Travels & Traditions: Brussels, Belgium - #104

Brussels is the capital of Belgium. It is also the capital of what is trying to become a United Europe. And it is an ideal city for the honor. The population of Belgium is made up of three different cultural groups that speak three different languages -- French, Dutch, and German.  The people of Belgium are polite, tactful and neighborly... perfect for the capital of a new Europe, and ideal for a visiting tourist. 

During the next half-hour we’ll take a look at Brussels, and make two short excursions nearby.  We’ll sample some of the unusual beers of Belgium, including one flavored with cherries... we’ll discover why the hand of a giant became the symbol of the city of Antwerp... we’ll stop in to one of the most colorful festivals in Europe... and check out some traditional Belgian foods.  So join me, Burt Wolf, in Brussels -- on TRAVELS & TRADITIONS.

The revolution of 1830 that produced a free and independent Belgium started here at the Brussels Opera House. The opera being performed had an aria in which a singer cried, ”Far better to die than to live in slavery. Away with the foreigners!” The audience took the words to heart, got up, walked into the streets, and started the revolution that got rid of the Dutch. Opera is still very important in Brussels.

To have an opera start a revolution is surprising, but so are many things in Brussels. Brussels is the headquarters for NATO and home to more than one thousand international corporations. It is sophisticated and cosmopolitan, and at the same time, filled with historic sites, cultural attractions and helpful people, most of whom speak English and enjoy speaking it with Americans.

BURT WOLF (ON CAMERA): Belgium is easy to get to. It’s right in the center of western Europe and flights come in from major cities all around the world. If you’re coming from England you can come on the Eurostar train that runs through the tunnel underneath the English Channel. When you get to Belgium you will be sitting on an imaginary line.  It’s a line that divides the speakers of Romance languages in the southern part of Europe, like French, from speakers of Germanic languages in the northern part of Europe, like Dutch.  The line runs right through the center of Belgium.

The fact that most Belgians speak two languages is constantly brought to mind... all street signs are symbolically in both French and Flemish.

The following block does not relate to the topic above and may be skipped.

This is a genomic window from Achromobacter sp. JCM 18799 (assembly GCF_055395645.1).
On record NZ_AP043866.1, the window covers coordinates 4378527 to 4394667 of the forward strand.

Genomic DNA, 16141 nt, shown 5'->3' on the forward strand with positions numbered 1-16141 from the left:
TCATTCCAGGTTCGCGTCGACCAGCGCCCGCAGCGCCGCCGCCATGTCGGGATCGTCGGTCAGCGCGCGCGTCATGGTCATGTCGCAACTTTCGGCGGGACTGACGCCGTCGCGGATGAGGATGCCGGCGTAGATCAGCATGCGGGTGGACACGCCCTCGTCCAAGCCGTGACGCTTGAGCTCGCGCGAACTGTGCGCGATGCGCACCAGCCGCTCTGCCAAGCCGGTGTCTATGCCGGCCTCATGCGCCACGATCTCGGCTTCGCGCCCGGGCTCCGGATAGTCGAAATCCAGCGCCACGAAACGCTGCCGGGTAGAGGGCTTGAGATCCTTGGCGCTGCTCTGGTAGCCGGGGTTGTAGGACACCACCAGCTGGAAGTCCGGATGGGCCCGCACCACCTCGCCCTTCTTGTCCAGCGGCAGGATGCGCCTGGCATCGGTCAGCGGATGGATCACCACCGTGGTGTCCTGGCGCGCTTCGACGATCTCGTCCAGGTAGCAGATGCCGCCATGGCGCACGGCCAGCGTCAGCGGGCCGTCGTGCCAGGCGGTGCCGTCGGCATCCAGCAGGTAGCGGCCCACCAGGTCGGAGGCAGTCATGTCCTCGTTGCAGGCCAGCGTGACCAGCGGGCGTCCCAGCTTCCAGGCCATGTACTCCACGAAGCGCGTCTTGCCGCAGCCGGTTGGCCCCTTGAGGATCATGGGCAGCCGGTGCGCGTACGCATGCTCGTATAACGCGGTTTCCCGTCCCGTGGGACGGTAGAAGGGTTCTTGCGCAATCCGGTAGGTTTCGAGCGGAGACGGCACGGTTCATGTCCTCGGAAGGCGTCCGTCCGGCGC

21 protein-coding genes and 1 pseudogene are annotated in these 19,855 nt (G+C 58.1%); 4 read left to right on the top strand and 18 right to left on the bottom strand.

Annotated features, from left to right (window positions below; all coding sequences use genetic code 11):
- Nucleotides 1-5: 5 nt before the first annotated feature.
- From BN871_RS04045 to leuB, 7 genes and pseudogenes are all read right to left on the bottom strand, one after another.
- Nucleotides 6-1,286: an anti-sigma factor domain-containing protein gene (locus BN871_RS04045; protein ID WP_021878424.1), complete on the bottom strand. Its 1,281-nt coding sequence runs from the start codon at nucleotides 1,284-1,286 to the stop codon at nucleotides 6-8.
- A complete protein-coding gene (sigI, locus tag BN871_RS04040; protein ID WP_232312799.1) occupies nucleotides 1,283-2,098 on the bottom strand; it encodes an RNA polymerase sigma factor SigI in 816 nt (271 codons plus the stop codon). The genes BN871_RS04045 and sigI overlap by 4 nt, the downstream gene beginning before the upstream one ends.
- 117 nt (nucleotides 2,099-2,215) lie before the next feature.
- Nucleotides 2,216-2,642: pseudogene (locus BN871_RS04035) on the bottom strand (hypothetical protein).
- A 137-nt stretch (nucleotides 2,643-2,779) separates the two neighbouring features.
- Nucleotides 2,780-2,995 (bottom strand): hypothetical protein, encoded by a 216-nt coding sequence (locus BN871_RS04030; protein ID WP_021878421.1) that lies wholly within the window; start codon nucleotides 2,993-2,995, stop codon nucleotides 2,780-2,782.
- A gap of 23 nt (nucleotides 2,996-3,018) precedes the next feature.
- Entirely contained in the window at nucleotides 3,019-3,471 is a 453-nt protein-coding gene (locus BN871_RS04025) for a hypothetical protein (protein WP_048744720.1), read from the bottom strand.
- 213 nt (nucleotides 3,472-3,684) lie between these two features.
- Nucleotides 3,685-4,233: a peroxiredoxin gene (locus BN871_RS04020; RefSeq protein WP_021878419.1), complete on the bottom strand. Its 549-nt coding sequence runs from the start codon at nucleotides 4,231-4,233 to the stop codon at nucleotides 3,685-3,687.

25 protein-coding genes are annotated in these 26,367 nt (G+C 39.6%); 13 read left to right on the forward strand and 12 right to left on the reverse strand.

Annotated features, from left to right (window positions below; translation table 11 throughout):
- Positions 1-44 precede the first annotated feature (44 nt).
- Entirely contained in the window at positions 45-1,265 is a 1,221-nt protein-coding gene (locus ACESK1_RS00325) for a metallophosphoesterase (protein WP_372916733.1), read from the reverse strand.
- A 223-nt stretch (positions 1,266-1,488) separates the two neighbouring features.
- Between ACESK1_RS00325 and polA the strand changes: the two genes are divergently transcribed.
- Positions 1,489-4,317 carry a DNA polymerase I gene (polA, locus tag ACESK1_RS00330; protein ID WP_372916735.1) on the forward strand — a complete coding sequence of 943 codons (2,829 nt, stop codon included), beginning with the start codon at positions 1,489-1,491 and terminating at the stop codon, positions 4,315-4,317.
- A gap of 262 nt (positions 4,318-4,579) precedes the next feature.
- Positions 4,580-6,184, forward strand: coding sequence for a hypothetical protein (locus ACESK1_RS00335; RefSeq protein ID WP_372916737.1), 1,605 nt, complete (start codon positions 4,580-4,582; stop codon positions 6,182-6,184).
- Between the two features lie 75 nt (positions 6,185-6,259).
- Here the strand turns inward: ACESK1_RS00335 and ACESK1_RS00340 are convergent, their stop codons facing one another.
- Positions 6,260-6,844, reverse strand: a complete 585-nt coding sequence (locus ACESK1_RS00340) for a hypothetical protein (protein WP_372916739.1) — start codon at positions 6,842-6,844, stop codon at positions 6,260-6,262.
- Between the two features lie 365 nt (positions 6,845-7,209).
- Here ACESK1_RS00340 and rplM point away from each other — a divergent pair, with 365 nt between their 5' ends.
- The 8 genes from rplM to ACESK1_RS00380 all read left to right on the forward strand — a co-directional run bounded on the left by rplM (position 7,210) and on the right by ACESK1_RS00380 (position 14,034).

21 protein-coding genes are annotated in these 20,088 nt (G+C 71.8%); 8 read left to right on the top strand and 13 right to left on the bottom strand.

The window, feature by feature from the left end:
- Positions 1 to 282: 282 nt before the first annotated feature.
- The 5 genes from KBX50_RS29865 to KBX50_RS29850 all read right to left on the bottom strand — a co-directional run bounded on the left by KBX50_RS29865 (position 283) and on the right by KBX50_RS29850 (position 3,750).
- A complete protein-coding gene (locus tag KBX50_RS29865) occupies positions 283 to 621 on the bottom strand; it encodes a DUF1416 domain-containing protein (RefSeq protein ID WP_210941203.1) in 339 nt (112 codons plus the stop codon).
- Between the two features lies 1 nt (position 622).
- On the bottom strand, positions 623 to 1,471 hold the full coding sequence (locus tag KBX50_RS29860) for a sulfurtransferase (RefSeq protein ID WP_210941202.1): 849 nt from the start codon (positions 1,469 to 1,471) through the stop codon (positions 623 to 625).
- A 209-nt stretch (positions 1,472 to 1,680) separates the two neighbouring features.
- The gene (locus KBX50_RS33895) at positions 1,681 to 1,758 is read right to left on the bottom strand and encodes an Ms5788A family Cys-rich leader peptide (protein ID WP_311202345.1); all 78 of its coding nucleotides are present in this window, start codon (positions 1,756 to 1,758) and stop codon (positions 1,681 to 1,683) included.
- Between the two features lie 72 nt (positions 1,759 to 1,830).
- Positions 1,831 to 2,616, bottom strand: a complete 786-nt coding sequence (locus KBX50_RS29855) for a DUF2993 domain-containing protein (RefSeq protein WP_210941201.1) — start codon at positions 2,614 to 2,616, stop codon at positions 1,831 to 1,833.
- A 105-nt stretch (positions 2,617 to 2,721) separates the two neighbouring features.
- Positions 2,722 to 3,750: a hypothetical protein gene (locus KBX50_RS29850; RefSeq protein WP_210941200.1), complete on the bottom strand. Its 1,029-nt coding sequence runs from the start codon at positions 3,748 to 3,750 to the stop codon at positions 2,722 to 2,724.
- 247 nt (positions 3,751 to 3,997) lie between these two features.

The most famous symbol of Brussels, however, is the Manneken Pis... a bronze fountain in the form of a naked boy. It was constructed in the early 1600s and there are a number of stories about its meaning. But all the stories make the same point:  the people of Brussels are courageous, they have stood up to oppression, and the statue expresses their attitude towards the oppressors.

BURT WOLF (ON CAMERA): In 1746 a bunch of French soldiers stole the statue. The King of France was in town at the time, and he was so annoyed and  embarrassed that he had the soldiers arrested and put in prison, he had the statue returned, and then he made the statue a “Knight of St. Louis” -- which meant all the French soldiers had to salute it.

The King also gave the statue a uniform of gold brocade. The idea of having different uniforms for the statue caught on and today there is a museum with over six hundred costumes.  He dresses for special occasions. Carnival... flight training class... Dracula’s Birthday... Mozart’s Birthday... and Elvis’s Birthday.  He was always close to the king.

The museum faces out on the Grand Place, which is one of the great squares of the world. It was once the main marketplace for the city, a fact which is echoed in the names of the streets that lead into the square:  Butter Street. Meat and Bread Street. Herring Street.  During the 1400s the Hotel de Ville was built on the square as the center for the local government, and the food market became less significant.

On the first Thursday in July, the square is the site of the “OMEGANG” pageant. Over two thousand costumed participants parade past the King of Belgium. The event dates back to 1549, when it was first presented to King Charles V. 

The streets surrounding the Grand Place contain dozens of shops offering Belgian Lace. By the middle of the 1500s Belgium had become the lacemaking capital of Europe. Brussels was the center of the business and over ten thousand people in the city, mostly young women, were employed in production. 

BURT WOLF (ON CAMERA): Lacemaking used up so much of the available labor pool that it soon created a shortage of serving maids -- a situation that was unacceptable to the wealthy families of Belgium. And so a law was passed that said that lace could only be made by girls under twelve.

The lacemakers of Brussels created handiwork that was considered to be the best; the threads were the finest and the designs the most beautiful. During the past hundred years the fashion for lace has declined, and today it is an item of special interest. Fortunately, there’s still quite a bit of interesting lace in Brussels.

Brussels has some of the most elegant shopping areas in Europe. One of the most charming is just off the Grand Place. It dates back to 1847 and is known as the Royal Arcades. It consists of three shopping galleries covered with glass roofs and lined with fashionable shops.